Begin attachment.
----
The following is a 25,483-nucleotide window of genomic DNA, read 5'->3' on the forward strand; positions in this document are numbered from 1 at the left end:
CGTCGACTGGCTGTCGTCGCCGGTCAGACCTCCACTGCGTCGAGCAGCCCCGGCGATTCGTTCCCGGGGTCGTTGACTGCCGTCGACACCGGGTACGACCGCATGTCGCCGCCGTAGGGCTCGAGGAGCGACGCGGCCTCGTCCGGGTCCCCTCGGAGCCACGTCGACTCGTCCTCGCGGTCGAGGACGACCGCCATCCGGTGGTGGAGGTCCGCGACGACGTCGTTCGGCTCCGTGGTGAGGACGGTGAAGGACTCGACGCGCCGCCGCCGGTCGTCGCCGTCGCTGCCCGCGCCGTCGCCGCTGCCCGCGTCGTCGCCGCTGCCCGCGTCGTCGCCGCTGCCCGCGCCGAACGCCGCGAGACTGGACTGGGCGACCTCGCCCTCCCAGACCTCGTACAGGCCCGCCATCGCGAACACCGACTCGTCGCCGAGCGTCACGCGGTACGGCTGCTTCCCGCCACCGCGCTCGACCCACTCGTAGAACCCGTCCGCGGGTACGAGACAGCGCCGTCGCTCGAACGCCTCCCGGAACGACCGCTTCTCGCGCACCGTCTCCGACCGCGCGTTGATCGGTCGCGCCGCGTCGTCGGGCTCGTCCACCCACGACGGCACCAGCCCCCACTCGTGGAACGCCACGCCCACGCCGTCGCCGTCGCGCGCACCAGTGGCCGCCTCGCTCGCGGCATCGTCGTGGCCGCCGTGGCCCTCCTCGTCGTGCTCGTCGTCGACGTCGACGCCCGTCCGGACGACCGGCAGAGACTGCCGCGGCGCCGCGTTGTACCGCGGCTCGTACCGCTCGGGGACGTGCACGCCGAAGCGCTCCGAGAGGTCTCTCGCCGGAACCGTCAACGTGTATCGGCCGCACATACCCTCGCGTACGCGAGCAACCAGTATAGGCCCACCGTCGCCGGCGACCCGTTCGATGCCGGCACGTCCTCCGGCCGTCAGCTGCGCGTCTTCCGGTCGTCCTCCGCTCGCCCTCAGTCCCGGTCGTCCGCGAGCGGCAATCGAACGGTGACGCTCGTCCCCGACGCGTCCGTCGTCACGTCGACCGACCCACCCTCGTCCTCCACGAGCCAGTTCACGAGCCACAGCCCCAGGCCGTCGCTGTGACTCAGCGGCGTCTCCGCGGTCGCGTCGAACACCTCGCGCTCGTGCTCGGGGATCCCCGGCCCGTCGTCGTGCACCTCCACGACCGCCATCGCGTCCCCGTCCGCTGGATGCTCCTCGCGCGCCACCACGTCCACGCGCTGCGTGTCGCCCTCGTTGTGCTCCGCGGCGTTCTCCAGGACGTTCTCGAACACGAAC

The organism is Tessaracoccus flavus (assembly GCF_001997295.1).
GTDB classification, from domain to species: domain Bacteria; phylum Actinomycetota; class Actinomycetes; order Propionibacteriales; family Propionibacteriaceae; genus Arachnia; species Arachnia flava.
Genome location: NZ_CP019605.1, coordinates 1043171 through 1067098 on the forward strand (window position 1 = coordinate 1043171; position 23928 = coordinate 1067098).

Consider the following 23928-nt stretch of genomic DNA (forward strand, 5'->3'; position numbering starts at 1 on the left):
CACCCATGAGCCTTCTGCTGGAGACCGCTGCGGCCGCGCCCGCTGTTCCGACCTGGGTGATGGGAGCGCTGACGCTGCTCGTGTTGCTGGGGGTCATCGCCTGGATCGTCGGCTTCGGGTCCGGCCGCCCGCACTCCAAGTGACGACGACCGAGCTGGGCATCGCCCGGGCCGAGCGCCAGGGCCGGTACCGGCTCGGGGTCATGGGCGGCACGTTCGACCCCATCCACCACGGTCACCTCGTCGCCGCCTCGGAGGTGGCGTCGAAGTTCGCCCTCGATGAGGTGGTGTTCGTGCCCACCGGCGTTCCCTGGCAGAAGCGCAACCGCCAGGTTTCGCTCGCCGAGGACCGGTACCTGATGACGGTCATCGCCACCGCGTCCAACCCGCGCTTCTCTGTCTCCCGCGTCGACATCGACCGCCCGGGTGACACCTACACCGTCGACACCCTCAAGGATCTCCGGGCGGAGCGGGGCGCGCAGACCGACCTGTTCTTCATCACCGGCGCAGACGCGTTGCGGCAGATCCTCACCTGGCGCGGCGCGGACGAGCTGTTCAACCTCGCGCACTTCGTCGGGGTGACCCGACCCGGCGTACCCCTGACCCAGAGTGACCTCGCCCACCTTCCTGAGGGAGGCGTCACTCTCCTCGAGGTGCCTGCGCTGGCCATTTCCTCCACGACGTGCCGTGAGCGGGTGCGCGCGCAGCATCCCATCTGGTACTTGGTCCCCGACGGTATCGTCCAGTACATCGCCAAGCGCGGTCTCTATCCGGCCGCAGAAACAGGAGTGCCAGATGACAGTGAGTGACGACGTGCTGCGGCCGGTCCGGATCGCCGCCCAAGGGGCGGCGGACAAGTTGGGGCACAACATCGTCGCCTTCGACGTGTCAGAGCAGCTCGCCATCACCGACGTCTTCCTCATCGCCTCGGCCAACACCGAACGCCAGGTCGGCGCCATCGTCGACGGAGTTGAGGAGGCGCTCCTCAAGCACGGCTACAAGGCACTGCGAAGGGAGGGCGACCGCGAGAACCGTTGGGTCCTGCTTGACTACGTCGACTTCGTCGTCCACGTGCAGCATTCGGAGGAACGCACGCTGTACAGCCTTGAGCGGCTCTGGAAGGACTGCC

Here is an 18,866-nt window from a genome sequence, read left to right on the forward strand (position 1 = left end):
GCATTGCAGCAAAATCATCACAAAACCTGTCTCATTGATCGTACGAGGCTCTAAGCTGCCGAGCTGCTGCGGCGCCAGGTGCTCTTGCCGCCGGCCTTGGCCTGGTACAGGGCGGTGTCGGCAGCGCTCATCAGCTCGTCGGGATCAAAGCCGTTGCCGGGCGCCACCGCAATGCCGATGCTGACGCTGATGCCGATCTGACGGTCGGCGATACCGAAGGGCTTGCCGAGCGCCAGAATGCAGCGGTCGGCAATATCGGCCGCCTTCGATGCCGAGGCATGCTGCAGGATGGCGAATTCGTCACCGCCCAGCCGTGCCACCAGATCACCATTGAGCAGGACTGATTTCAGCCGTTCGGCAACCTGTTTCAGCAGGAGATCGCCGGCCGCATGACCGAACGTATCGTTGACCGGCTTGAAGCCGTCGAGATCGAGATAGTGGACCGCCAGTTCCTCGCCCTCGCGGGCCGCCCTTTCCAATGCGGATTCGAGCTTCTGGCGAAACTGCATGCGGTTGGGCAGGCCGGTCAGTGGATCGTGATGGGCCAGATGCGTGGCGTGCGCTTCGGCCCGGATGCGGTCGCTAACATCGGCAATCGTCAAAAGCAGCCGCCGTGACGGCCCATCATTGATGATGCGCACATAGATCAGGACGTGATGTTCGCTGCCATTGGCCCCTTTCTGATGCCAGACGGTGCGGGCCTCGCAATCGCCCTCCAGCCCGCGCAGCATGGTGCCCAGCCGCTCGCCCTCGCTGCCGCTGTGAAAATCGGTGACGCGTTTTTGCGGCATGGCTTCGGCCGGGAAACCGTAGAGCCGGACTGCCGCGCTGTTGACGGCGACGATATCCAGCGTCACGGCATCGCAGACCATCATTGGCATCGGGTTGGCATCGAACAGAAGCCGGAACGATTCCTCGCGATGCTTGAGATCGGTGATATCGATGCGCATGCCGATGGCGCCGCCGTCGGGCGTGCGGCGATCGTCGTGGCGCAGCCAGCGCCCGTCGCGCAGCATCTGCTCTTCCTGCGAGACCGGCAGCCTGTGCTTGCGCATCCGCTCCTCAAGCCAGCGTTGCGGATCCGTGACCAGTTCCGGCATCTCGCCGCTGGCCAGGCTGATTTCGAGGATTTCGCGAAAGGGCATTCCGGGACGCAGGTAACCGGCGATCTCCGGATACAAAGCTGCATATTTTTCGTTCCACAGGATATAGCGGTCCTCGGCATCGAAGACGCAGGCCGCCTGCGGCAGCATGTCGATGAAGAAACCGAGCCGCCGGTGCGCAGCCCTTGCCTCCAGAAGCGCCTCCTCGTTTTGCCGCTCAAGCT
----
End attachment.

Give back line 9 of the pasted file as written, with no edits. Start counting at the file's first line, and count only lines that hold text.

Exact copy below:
GCATTGCAGCAAAATCATCACAAAACCTGTCTCATTGATCGTACGAGGCTCTAAGCTGCCGAGCTGCTGCGGCGCCAGGTGCTCTTGCCGCCGGCCTTGGCCTGGTACAGGGCGGTGTCGGCAGCGCTCATCAGCTCGTCGGGATCAAAGCCGTTGCCGGGCGCCACCGCAATGCCGATGCTGACGCTGATGCCGATCTGACGGTCGGCGATACCGAAGGGCTTGCCGAGCGCCAGAATGCAGCGGTCGGCAATATCGGCCGCCTTCGATGCCGAGGCATGCTGCAGGATGGCGAATTCGTCACCGCCCAGCCGTGCCACCAGATCACCATTGAGCAGGACTGATTTCAGCCGTTCGGCAACCTGTTTCAGCAGGAGATCGCCGGCCGCATGACCGAACGTATCGTTGACCGGCTTGAAGCCGTCGAGATCGAGATAGTGGACCGCCAGTTCCTCGCCCTCGCGGGCCGCCCTTTCCAATGCGGATTCGAGCTTCTGGCGAAACTGCATGCGGTTGGGCAGGCCGGTCAGTGGATCGTGATGGGCCAGATGCGTGGCGTGCGCTTCGGCCCGGATGCGGTCGCTAACATCGGCAATCGTCAAAAGCAGCCGCCGTGACGGCCCATCATTGATGATGCGCACATAGATCAGGACGTGATGTTCGCTGCCATTGGCCCCTTTCTGATGCCAGACGGTGCGGGCCTCGCAATCGCCCTCCAGCCCGCGCAGCATGGTGCCCAGCCGCTCGCCCTCGCTGCCGCTGTGAAAATCGGTGACGCGTTTTTGCGGCATGGCTTCGGCCGGGAAACCGTAGAGCCGGACTGCCGCGCTGTTGACGGCGACGATATCCAGCGTCACGGCATCGCAGACCATCATTGGCATCGGGTTGGCATCGAACAGAAGCCGGAACGATTCCTCGCGATGCTTGAGATCGGTGATATCGATGCGCATGCCGATGGCGCCGCCGTCGGGCGTGCGGCGATCGTCGTGGCGCAGCCAGCGCCCGTCGCGCAGCATCTGCTCTTCCTGCGAGACCGGCAGCCTGTGCTTGCGCATCCGCTCCTCAAGCCAGCGTTGCGGATCCGTGACCAGTTCCGGCATCTCGCCGCTGGCCAGGCTGATTTCGAGGATTTCGCGAAAGGGCATTCCGGGACGCAGGTAACCGGCGATCTCCGGATACAAAGCTGCATATTTTTCGTTCCACAGGATATAGCGGTCCTCGGCATCGAAGACGCAGGCCGCCTGCGGCAGCATGTCGATGAAGAAACCGAGCCGCCGGTGCGCAGCCCTTGCCTCCAGAAGCGCCTCCTCGTTTTGCCGCTCAAGCT